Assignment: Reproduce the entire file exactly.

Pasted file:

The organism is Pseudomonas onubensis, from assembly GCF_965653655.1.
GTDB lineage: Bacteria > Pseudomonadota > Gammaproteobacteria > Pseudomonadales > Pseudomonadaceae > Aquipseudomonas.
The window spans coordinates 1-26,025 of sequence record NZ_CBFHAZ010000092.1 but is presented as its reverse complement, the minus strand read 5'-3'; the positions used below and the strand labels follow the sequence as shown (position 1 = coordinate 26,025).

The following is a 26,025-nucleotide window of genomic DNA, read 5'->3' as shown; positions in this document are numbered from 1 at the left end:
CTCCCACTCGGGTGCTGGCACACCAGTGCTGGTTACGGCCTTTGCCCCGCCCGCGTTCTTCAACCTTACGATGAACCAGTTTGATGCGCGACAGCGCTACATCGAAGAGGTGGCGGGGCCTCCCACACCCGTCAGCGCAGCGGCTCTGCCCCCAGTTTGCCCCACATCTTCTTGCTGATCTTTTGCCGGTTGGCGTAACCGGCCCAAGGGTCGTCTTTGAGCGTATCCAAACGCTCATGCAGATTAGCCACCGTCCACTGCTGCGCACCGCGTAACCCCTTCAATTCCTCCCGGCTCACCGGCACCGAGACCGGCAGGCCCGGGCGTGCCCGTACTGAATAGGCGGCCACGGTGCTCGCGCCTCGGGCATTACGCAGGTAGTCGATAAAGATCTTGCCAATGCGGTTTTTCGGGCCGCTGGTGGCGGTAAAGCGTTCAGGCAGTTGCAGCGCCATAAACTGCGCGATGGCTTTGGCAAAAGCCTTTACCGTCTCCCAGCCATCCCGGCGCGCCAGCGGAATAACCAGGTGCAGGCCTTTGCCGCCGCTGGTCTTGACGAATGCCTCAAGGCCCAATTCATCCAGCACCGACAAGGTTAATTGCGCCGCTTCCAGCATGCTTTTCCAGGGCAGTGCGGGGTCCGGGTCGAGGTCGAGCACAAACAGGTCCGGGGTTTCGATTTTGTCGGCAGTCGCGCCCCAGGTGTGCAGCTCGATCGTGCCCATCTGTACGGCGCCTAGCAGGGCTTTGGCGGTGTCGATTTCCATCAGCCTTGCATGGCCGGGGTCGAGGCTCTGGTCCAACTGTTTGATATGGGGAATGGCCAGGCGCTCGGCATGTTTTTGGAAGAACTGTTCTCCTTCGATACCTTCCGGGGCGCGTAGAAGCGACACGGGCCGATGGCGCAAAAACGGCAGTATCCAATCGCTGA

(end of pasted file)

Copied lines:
The organism is Pseudomonas onubensis, from assembly GCF_965653655.1.
GTDB lineage: Bacteria > Pseudomonadota > Gammaproteobacteria > Pseudomonadales > Pseudomonadaceae > Aquipseudomonas.
The window spans coordinates 1-26,025 of sequence record NZ_CBFHAZ010000092.1 but is presented as its reverse complement, the minus strand read 5'-3'; the positions used below and the strand labels follow the sequence as shown (position 1 = coordinate 26,025).

The following is a 26,025-nucleotide window of genomic DNA, read 5'->3' as shown; positions in this document are numbered from 1 at the left end:
CTCCCACTCGGGTGCTGGCACACCAGTGCTGGTTACGGCCTTTGCCCCGCCCGCGTTCTTCAACCTTACGATGAACCAGTTTGATGCGCGACAGCGCTACATCGAAGAGGTGGCGGGGCCTCCCACACCCGTCAGCGCAGCGGCTCTGCCCCCAGTTTGCCCCACATCTTCTTGCTGATCTTTTGCCGGTTGGCGTAACCGGCCCAAGGGTCGTCTTTGAGCGTATCCAAACGCTCATGCAGATTAGCCACCGTCCACTGCTGCGCACCGCGTAACCCCTTCAATTCCTCCCGGCTCACCGGCACCGAGACCGGCAGGCCCGGGCGTGCCCGTACTGAATAGGCGGCCACGGTGCTCGCGCCTCGGGCATTACGCAGGTAGTCGATAAAGATCTTGCCAATGCGGTTTTTCGGGCCGCTGGTGGCGGTAAAGCGTTCAGGCAGTTGCAGCGCCATAAACTGCGCGATGGCTTTGGCAAAAGCCTTTACCGTCTCCCAGCCATCCCGGCGCGCCAGCGGAATAACCAGGTGCAGGCCTTTGCCGCCGCTGGTCTTGACGAATGCCTCAAGGCCCAATTCATCCAGCACCGACAAGGTTAATTGCGCCGCTTCCAGCATGCTTTTCCAGGGCAGTGCGGGGTCCGGGTCGAGGTCGAGCACAAACAGGTCCGGGGTTTCGATTTTGTCGGCAGTCGCGCCCCAGGTGTGCAGCTCGATCGTGCCCATCTGTACGGCGCCTAGCAGGGCTTTGGCGGTGTCGATTTCCATCAGCCTTGCATGGCCGGGGTCGAGGCTCTGGTCCAACTGTTTGATATGGGGAATGGCCAGGCGCTCGGCATGTTTTTGGAAGAACTGTTCTCCTTCGATACCTTCCGGGGCGCGTAGAAGCGACACGGGCCGATGGCGCAAAAACGGCAGTATCCAATCGCTGA